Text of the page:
I TOLD you Olay was good
In an earlier post, I mentioned that I had 2 big talkers in class already--P. being one of them. But what I didn't mention is that P. is also educably mentally impaired, which means that his IQ officially classifies him as retarded. (Frankly, he shouldn't be at our school, because as a charter school we don't have the resources to help him, but his parents refuse to admit that he's anything but "slow.") He can carry on a regualar conversation, play with other kids, etc--but mentally and academically, he's gone about as far as he can go. He's a good kid, though--he just has no impulse control at all, hence the talking. (He's also, quite literally, the size of a high-school football player.)
So yesterday, the kids were working on an essay (so I can assess where each is in their writing). P. did a better job than I expected, frankly--he's definitely not writing at even a 5th grade level but he knows what he's doing. I had him by me and was prompting him at certain points when he'd get stuck or start to get off task.
At one point, he sadly said to me, "Miss K, I'm the only 12 year old in the class."
Well, I knew from my roster that this actually wasn't the case (I have the low 5th grade class again, per my request, and so a good number of kids have been held back at least once). I assured him, "Actually, P., no you're not. There's someone else who is 12, too."
"There IS?" he asked, his eyes brightening and a grin spreading across his face. "Who?"
"Oh, no you don't," I told him, smiling. "I'm not telling you, and you're not going to ask. I just wanted you to know that you're not the only one, so don't feel bad."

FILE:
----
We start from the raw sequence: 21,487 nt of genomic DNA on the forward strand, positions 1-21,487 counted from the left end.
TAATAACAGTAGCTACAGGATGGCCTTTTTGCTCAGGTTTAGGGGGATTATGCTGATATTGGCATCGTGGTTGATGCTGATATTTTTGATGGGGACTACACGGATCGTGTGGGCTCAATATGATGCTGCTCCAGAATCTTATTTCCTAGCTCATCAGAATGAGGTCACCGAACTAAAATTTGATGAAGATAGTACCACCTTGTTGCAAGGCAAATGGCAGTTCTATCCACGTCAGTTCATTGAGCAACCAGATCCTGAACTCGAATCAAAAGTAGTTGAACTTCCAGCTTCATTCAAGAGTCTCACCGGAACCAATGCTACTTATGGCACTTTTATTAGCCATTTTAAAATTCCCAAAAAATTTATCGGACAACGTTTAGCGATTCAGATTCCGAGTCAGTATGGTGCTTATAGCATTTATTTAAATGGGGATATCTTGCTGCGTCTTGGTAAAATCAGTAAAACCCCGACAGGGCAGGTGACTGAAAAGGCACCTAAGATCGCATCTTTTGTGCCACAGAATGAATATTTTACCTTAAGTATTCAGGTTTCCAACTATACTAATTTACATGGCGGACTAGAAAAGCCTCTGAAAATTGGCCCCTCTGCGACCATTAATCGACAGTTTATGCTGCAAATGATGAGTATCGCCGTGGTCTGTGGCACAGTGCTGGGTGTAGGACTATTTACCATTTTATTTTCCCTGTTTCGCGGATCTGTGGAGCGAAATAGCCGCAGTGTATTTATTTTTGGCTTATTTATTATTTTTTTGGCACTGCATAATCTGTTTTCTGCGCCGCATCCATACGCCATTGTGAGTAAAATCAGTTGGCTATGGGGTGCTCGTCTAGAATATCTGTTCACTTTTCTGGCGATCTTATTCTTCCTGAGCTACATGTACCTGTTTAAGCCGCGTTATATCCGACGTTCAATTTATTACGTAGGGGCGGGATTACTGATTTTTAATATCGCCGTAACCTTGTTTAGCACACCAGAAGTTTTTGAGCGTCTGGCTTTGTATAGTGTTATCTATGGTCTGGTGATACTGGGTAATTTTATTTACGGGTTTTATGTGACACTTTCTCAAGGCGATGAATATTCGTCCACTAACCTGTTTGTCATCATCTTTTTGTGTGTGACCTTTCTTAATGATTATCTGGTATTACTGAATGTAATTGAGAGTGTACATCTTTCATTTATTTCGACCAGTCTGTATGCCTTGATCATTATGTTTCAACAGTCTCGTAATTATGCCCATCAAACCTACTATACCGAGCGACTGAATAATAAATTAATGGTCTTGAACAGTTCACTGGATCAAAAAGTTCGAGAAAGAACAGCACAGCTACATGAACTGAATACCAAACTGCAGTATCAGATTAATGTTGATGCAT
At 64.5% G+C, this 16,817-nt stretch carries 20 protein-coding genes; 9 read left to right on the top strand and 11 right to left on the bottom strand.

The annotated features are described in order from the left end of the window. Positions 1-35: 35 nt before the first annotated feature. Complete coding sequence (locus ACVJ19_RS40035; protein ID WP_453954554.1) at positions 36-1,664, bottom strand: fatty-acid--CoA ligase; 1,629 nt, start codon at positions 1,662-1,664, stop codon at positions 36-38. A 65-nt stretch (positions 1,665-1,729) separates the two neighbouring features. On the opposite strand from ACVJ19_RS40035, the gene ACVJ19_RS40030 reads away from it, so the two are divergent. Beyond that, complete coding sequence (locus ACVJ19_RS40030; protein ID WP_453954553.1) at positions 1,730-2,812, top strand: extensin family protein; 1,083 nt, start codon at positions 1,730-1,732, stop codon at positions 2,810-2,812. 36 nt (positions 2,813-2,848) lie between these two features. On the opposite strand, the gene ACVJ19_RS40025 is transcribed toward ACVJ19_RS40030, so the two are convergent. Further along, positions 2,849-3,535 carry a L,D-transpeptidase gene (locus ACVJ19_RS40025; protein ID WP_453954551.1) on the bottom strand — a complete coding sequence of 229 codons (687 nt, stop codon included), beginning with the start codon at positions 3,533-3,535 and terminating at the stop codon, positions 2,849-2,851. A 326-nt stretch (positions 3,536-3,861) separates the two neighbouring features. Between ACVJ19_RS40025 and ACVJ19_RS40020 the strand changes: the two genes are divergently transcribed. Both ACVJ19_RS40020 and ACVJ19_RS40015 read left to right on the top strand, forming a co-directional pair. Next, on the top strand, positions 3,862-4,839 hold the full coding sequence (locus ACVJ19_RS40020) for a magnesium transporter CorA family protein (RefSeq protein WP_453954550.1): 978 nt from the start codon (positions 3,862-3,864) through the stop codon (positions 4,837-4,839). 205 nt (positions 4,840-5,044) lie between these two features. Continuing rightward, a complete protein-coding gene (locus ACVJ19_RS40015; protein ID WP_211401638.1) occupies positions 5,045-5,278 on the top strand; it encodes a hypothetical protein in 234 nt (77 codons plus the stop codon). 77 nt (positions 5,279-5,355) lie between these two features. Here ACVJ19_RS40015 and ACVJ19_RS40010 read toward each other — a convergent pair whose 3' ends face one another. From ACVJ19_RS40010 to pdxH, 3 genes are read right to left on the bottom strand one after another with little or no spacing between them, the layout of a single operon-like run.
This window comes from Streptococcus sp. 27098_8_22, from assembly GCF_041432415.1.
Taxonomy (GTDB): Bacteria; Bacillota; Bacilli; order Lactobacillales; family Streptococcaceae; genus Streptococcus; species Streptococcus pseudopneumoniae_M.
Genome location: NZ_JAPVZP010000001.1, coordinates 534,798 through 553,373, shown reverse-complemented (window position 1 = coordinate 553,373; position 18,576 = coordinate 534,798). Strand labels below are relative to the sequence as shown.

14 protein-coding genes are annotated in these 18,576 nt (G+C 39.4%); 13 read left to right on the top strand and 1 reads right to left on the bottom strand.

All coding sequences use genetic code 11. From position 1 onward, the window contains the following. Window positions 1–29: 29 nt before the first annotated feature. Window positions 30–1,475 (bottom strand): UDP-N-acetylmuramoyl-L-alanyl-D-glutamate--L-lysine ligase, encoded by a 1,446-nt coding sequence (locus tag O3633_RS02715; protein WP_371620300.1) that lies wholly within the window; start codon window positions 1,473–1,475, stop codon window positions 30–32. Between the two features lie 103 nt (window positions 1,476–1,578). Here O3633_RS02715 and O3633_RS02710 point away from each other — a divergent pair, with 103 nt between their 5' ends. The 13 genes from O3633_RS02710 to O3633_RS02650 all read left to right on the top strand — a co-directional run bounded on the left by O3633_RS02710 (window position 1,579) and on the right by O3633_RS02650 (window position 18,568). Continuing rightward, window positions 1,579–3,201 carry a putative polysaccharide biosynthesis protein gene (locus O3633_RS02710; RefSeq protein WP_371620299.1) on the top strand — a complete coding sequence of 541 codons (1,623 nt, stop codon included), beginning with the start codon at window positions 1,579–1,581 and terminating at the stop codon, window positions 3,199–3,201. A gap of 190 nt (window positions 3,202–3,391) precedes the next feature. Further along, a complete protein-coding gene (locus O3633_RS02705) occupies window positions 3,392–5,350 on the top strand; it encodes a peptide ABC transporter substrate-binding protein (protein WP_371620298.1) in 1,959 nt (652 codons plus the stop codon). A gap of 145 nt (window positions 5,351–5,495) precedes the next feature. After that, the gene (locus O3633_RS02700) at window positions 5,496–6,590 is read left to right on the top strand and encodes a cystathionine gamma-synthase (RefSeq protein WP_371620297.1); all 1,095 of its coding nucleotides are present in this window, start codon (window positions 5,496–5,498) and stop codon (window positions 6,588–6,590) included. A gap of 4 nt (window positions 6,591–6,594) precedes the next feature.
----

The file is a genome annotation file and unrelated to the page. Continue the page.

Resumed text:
I went back to grading papers, and out of the corner of my eye I saw him silently surveying the class, trying to find his co-12-year-old. "Who IS it?" he kept murmuring softly. His eyes were narrowed and his forheard was wrinkled in deep thought and concentration.
"P.," I stage-whispered. "Essay. Write."
"I'm thinking," he stage-whispered back (which is the only type of whisper he knows how to do, LOL).
Suddenly, his face lit up and he turned to me, so excited. He looked like he had solved the riddle of the Sphinx.
"Miss K!!" he burst out, unable to contain himself. "Are YOU 12?!??!?!" You could tell that he was convinced that he had totally figured it out. He was busting at the seams, he was so proud of himself.
I couldn't help it. I let out one of my huge belly-busting laughs. "No, P., I'm not," I told him. "But you made my day. I look young enough to be 12! Thank you so much!"
P. smiled proudly and wrote for a couple of minutes. Then he stopped once ore to verify, "So it's not you?"
"No," I told him. "It's not me."
The story is both adorable and heartbreaking. It was one of the cutest things ever--but at the same time, it shows where he truly is mentally if he actually and sincerely believed that his teacher could be the other 12 year old in the room.